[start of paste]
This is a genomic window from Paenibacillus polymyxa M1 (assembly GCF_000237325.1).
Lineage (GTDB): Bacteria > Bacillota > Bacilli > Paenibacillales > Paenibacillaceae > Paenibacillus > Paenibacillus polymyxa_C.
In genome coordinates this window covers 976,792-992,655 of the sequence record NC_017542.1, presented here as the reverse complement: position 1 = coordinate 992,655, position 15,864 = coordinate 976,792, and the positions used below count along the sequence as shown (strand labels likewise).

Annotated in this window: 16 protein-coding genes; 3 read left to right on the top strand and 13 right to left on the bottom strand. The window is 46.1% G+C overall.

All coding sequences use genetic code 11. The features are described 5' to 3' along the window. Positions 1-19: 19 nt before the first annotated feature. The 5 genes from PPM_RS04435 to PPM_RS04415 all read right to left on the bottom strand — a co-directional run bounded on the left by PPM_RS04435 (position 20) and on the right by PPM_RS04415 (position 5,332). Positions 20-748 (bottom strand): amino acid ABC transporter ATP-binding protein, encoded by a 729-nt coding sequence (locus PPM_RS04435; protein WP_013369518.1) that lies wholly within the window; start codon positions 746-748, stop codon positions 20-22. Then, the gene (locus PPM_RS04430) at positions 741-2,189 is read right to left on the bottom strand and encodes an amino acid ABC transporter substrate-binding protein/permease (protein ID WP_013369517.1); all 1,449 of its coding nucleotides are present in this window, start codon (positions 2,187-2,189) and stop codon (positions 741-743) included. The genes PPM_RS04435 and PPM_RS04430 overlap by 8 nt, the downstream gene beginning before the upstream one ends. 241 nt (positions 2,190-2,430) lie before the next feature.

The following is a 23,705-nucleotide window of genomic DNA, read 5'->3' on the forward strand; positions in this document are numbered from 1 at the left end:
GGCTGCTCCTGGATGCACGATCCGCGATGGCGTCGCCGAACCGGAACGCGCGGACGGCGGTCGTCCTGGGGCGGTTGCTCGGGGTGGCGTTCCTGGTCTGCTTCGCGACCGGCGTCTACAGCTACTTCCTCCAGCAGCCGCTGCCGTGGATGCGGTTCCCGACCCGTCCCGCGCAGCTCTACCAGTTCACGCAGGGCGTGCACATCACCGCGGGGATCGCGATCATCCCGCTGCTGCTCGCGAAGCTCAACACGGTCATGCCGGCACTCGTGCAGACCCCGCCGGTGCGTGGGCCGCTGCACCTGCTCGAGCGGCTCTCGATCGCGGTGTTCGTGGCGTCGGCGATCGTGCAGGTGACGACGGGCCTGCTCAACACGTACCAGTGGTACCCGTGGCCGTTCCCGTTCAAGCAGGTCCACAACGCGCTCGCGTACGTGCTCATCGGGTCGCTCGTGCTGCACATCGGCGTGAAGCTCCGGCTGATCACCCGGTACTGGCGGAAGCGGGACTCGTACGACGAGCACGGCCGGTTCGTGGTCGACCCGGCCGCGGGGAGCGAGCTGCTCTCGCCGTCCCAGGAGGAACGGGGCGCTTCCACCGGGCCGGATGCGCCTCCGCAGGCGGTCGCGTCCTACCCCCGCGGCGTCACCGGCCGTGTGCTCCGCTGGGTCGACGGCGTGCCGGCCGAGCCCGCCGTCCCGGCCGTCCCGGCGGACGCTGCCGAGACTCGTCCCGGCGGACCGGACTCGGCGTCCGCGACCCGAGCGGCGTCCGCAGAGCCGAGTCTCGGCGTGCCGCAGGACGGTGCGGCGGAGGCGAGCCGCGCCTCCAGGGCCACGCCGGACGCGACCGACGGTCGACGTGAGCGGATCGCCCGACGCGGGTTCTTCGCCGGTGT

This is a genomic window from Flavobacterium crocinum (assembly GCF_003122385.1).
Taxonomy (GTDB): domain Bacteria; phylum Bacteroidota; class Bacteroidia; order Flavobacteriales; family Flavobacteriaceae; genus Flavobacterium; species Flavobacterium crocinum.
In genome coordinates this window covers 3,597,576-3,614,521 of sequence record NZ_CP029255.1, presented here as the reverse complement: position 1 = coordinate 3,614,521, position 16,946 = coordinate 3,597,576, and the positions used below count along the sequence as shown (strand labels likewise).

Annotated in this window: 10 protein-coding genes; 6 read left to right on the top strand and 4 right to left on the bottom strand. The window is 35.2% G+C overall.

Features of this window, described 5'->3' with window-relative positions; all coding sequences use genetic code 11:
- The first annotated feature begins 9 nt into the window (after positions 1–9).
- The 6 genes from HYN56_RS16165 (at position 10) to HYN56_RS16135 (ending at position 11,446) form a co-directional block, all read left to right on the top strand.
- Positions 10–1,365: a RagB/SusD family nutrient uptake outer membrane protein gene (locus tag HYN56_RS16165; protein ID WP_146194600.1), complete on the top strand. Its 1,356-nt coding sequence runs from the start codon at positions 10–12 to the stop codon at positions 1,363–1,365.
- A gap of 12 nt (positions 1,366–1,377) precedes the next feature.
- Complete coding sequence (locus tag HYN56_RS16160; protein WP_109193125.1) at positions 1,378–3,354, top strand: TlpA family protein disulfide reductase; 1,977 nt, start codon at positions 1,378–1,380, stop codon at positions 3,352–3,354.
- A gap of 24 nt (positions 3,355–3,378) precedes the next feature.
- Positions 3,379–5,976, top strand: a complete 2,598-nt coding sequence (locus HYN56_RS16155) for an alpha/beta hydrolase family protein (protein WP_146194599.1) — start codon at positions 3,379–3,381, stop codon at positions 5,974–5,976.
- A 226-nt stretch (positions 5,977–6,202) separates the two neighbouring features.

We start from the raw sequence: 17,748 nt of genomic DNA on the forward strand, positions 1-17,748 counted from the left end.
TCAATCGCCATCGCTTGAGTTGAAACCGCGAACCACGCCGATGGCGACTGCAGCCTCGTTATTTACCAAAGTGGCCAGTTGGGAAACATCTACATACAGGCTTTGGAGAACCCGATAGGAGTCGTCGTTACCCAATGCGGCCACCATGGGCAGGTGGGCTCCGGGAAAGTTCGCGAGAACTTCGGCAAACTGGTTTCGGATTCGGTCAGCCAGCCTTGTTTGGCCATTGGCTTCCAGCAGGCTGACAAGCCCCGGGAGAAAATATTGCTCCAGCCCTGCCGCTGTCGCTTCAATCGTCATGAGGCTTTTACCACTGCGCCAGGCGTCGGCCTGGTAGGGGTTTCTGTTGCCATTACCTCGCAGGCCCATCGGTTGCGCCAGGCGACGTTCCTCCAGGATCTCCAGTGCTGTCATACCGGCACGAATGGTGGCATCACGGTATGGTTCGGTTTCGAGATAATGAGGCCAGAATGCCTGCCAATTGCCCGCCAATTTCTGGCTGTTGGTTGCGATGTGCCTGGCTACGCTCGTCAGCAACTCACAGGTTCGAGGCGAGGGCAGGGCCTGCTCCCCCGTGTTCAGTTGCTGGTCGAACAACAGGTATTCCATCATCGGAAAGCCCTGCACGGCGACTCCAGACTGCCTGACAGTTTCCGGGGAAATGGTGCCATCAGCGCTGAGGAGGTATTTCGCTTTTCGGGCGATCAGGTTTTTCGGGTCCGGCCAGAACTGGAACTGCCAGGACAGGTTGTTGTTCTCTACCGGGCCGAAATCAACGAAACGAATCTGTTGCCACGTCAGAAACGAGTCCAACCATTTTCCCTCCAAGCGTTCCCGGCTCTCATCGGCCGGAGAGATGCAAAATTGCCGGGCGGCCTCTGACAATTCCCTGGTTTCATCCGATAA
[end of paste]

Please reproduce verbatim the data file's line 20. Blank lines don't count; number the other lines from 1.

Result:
- A 226-nt stretch (positions 5,977–6,202) separates the two neighbouring features.